Durable―they have longer lifespans. This longevity is what makes mechanical keyboards the best option for heavy typing. Mechanical keyboards can last between 30 and 70 million keystrokes; hence they live tens of millions of keystrokes longer than membrane keyboards.


Noisy―the switches create noisy ‘click-clack’ sounds. Not all mechanical switches share this trait, some are relatively quiet. But most are loud and they are the best keyboards in shared environments, especially at night when your housemates or roommates are sleeping, if your goal is to keep them awake.

Bulky and heavy―they are not as portable as membrane keyboards because their sturdy build makes them heavy.

Costly―Expensive compared to membrane keyboards. I should add that usually, the high price reflects the durability and the top quality of these mechanical machines.

Membrane keyboards (pros and cons)


Quiet―Membrane keyboards are quiet and smooth because they’re cushioned by rubber or silicon. The noiselessness makes it the favorite keyboard for shared environments like homes, open offices, and business meetings.

Compact and portable―without the switches and other additions, membrane keyboards are lighter and portable. Because of their light weight and compactness, membrane keyboards are great when you want to write on the road.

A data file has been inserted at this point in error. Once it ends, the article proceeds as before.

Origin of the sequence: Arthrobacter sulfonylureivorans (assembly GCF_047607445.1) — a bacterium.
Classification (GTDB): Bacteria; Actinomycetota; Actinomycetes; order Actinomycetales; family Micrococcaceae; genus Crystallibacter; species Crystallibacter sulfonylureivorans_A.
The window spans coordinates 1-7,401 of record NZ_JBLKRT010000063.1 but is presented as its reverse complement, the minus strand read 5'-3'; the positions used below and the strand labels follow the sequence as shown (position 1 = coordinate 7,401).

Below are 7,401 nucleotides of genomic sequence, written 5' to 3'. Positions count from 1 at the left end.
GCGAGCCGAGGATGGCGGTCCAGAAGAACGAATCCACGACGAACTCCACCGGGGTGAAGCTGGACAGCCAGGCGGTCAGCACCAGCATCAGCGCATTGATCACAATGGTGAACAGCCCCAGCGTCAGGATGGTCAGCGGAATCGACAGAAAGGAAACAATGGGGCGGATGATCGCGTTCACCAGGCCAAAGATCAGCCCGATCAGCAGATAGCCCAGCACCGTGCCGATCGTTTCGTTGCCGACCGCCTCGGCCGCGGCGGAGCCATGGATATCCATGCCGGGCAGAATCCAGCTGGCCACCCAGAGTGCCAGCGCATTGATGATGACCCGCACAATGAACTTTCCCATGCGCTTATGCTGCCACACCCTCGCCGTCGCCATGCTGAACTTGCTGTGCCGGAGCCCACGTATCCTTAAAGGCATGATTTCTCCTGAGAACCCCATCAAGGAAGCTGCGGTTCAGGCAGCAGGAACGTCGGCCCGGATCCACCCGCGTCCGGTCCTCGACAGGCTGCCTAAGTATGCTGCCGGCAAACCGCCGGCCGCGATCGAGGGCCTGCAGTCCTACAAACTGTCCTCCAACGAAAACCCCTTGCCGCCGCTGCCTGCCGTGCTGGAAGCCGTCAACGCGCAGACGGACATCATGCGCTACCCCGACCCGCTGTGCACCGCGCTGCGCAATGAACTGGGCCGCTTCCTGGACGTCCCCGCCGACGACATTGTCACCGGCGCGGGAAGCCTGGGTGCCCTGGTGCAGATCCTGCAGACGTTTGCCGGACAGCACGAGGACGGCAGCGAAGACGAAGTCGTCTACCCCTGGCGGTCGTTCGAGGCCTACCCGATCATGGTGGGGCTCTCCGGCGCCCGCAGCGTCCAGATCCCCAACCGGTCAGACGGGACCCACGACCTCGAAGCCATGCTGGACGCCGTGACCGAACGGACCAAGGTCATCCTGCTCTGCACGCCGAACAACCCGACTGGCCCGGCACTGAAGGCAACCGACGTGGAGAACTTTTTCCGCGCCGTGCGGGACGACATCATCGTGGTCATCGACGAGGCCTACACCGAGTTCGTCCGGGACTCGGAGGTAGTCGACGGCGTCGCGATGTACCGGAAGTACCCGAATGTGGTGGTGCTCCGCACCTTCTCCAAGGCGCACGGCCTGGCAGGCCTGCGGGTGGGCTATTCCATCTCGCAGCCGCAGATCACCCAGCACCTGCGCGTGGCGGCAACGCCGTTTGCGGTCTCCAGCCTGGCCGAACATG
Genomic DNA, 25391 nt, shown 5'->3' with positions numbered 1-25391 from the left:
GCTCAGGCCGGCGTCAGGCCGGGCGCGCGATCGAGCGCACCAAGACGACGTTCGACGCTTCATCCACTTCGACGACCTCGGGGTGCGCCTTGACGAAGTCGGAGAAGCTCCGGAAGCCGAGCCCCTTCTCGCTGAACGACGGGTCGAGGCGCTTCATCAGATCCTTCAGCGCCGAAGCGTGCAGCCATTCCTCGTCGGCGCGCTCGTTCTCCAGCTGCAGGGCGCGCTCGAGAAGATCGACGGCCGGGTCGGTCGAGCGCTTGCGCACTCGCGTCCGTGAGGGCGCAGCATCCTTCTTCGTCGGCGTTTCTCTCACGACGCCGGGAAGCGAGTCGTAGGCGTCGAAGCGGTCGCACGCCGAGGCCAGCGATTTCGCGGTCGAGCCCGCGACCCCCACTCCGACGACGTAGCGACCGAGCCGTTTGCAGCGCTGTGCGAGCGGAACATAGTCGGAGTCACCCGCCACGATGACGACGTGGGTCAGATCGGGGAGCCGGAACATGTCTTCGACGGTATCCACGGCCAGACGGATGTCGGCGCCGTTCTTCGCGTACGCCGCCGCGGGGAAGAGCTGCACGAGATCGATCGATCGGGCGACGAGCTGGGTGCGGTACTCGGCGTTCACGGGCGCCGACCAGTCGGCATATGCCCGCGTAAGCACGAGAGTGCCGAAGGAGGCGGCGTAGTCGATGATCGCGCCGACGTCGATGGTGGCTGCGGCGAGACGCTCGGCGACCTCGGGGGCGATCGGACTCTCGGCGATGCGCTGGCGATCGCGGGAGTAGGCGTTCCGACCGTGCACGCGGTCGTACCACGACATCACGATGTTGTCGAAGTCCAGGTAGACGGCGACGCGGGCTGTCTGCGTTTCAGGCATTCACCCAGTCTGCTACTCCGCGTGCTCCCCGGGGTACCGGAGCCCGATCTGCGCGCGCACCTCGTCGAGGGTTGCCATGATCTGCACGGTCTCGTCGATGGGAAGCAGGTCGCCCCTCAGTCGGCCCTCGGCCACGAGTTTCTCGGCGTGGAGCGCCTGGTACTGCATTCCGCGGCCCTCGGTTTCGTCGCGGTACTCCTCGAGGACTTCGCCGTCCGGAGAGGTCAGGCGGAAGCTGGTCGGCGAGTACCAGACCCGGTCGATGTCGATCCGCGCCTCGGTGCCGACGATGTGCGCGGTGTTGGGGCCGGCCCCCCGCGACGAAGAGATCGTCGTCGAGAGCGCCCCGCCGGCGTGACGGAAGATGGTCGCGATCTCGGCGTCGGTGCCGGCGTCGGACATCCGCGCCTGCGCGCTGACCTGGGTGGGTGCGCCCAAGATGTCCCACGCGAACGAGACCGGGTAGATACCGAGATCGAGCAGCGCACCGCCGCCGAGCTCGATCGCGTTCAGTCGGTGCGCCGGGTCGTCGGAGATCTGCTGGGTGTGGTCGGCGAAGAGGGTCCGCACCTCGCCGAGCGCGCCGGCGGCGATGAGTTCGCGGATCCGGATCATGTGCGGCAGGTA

Cheaper―they don’t cost as much as mechanical keyboards.


No key rollover­―they can be inconsistent when they’re simultaneous keystrokes.

Not highly customizable and harder to replace parts. It’s hard to replace keycaps and other important parts of membrane keyboards. If a component fails or falls off, you’re probably going to be forced to replace the entire keyboard.

Shorter lifespan. Membrane keyboards have shorter lifespans compared to mechanical keyboards. Membrane keyboards last between 1 million and 10 million keystrokes.

Mechanical Vs Membrane Keyboards Frequently Asked Questions

How Do I Know If I Have a Membrane or Mechanical Keyboard?

I have talked about the ‘clicking’ sound that mechanical keys produce. For experts, this would be enough to differentiate between a mechanical and membrane keyboard. But for amateurs, these clicking sounds might sound the same as a membrane key bottoming out.

keys on mechanical keyboards are usually thicker than on a membrane keyboard
Keys on mechanical keyboards are usually thicker than on a membrane keyboard.

Some experienced keyboard enthusiasts can tell the difference by simply looking at the thickness of the keys―keys on mechanical keyboards are usually thicker than on a membrane keyboard.

However, if you want to be sure that it’s a mechanical or membrane, you’d have to remove the keycap to reveal the switch mechanism underneath.

If the keyboard is new, check the product description. Mechanical keyboards usually mention the switch type used―if you see something like Cherry MX Blue, Red, et cetera, it’s a mechanical keyboard.